Huckleberry Hound is a blue-haired Southern dog with a fondness for the song, "My Darling, Clementine", and is a jack-of-all-trades cartoon star, appearing as a scientist (trying to ... See full summary »
Quick Draw Mcgraw was a dimwitted and lanky mustang (horse) who caused much chaos in the Old West. If he could get his own six shooter out of his holster at all, he would usually shoot the ... See full summary »
I don't really remember Dudley Do-Right as a show in itself. I only recall this show as part of the Rocky & Bullwinkle series. In any case, I came to really appreciate this show when I was older.
I do think that it was REALLY neat the way the Dudley Do-Right show seemed to have "vestiges" of the Silent Movie Era, despite the fact that it was a "talkie". Every now and then, they would pull up a frame, with a caption, describing what was going on in the scene (with a decorative background).
Another great touch, along those lines, was the piano, that played in the background, during the entire episode. The pianist, with his/her tunes, so often evoked a "Gay Nineties" or "vaudeville" aura, so germane to the Silent Movie genre. I often found myself picturing the live pianists (or organists) who used to play, for audiences, in those old movie houses, dating back to the tens, the teens and the twenties, while I watched Dudley Do-Right!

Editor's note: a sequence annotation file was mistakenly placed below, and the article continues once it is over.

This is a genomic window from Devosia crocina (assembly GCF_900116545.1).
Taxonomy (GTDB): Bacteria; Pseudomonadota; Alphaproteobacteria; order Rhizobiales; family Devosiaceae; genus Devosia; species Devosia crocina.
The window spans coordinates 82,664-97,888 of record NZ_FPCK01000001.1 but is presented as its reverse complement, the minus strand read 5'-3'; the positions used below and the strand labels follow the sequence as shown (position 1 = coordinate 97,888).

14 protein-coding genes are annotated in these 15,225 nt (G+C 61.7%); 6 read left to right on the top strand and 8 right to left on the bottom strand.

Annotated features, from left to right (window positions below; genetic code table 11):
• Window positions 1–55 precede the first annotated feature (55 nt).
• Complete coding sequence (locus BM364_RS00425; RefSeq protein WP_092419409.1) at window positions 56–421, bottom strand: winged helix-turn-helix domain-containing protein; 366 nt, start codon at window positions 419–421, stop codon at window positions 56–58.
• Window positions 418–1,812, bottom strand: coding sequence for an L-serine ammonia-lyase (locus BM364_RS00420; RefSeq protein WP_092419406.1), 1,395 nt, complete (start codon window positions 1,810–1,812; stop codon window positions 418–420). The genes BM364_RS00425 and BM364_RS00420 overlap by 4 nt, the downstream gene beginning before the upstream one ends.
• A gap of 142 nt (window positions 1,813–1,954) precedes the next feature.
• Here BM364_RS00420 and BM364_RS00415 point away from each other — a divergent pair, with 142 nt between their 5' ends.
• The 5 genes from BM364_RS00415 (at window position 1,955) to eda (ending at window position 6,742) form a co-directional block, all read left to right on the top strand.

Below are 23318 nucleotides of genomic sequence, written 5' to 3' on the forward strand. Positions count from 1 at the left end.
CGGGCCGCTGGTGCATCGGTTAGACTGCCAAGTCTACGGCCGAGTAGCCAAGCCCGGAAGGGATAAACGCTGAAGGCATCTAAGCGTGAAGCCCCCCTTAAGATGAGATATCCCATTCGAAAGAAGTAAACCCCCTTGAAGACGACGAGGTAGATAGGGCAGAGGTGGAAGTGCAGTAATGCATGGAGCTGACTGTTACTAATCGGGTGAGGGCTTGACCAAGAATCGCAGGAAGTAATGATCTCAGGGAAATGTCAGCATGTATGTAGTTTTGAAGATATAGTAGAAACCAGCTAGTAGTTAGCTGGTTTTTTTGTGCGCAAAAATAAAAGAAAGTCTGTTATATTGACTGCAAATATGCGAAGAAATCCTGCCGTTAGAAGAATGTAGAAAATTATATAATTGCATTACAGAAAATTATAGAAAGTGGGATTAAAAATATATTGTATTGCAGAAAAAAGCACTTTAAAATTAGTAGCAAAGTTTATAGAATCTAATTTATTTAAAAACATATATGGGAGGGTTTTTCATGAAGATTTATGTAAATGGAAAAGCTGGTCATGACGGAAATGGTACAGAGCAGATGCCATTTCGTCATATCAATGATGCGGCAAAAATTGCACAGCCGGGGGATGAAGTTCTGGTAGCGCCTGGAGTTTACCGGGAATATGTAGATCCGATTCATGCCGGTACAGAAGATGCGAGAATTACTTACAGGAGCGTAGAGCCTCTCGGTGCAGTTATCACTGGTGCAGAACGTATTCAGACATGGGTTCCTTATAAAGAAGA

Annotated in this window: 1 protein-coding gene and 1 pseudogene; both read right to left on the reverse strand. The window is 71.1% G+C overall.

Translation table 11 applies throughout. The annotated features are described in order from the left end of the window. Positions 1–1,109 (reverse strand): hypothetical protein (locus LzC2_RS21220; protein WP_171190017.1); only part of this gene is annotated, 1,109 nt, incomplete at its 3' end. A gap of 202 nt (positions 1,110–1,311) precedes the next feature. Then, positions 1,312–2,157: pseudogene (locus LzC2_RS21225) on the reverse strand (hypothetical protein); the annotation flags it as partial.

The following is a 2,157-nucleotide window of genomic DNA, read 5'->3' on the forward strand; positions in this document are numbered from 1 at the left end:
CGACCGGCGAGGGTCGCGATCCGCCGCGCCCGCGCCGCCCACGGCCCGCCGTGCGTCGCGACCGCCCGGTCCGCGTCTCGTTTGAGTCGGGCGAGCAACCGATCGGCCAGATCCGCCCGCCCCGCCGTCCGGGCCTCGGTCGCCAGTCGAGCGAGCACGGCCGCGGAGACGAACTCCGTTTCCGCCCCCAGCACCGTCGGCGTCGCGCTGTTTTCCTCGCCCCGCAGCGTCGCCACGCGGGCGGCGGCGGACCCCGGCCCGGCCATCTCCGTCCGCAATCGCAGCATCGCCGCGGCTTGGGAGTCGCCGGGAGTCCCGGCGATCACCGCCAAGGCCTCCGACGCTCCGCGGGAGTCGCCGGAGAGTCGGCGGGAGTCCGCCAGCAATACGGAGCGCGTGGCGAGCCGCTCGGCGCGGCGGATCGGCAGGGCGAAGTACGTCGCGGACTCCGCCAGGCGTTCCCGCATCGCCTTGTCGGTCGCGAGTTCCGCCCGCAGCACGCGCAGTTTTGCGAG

I often wondered where Dudley Do-Right's voice came from. I always assumed that the actor, who read his lines, stole it, from someone who was famous (or from a character in radio or the movies who was popular). I am glad that that voice was used, however. Do-Right just would not be Do-Right without that manner of speaking!
It was neat that we got to hear that same voice again, just a few years later, when that same actor used it for Tom Slick (from George of the Jungle)......and Dudley's girlfriend, Nell, also reprised her voice (as that actress also breathed life into Tom Slick's girlfriend, Marigold).
Of all the shows, from Rocky & Bullwinkle, this show was the one in which music held the greatest importance. I especially like the show's "signature sign-off" via piano.
Nearly always, the piano keys would build to a crescendo of a few high notes, when the story was ending. Those few high notes would just kind of flutter there, in place, for a few moments. Then, abruptly, the final five LOW notes would usher in: Dun, Dun, Dun, Dun, DUNN!.........that would signal the close of the episode......Gosh, I nearly feel a chill running right through me, as I recall these last five notes now!.......It's like I'm ten years old, all over again!
2 of 5 people found this review helpful.
Was this review helpful to you?
| Report this